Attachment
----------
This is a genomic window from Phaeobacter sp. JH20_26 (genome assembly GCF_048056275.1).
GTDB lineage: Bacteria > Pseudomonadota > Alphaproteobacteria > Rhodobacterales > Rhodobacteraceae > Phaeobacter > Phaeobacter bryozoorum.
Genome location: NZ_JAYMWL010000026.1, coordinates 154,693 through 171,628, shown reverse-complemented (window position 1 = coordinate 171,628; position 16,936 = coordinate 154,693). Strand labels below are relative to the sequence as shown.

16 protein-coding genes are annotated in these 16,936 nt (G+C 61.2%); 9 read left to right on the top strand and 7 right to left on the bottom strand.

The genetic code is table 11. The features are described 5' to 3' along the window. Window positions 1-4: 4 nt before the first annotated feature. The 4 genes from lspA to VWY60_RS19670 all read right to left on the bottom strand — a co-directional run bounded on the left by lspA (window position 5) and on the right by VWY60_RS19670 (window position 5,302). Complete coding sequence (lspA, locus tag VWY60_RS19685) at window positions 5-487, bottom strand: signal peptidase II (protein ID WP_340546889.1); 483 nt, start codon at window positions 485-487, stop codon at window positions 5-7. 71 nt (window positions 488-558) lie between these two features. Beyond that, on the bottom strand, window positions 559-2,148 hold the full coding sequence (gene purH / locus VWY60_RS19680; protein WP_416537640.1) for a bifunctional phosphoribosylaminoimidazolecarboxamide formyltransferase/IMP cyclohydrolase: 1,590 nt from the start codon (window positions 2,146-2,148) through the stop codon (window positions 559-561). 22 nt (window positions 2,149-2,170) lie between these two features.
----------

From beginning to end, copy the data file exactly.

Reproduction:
This is a genomic window from Phaeobacter sp. JH20_26 (genome assembly GCF_048056275.1).
GTDB lineage: Bacteria > Pseudomonadota > Alphaproteobacteria > Rhodobacterales > Rhodobacteraceae > Phaeobacter > Phaeobacter bryozoorum.
Genome location: NZ_JAYMWL010000026.1, coordinates 154,693 through 171,628, shown reverse-complemented (window position 1 = coordinate 171,628; position 16,936 = coordinate 154,693). Strand labels below are relative to the sequence as shown.

16 protein-coding genes are annotated in these 16,936 nt (G+C 61.2%); 9 read left to right on the top strand and 7 right to left on the bottom strand.

The genetic code is table 11. The features are described 5' to 3' along the window. Window positions 1-4: 4 nt before the first annotated feature. The 4 genes from lspA to VWY60_RS19670 all read right to left on the bottom strand — a co-directional run bounded on the left by lspA (window position 5) and on the right by VWY60_RS19670 (window position 5,302). Complete coding sequence (lspA, locus tag VWY60_RS19685) at window positions 5-487, bottom strand: signal peptidase II (protein ID WP_340546889.1); 483 nt, start codon at window positions 485-487, stop codon at window positions 5-7. 71 nt (window positions 488-558) lie between these two features. Beyond that, on the bottom strand, window positions 559-2,148 hold the full coding sequence (gene purH / locus VWY60_RS19680; protein WP_416537640.1) for a bifunctional phosphoribosylaminoimidazolecarboxamide formyltransferase/IMP cyclohydrolase: 1,590 nt from the start codon (window positions 2,146-2,148) through the stop codon (window positions 559-561). 22 nt (window positions 2,149-2,170) lie between these two features.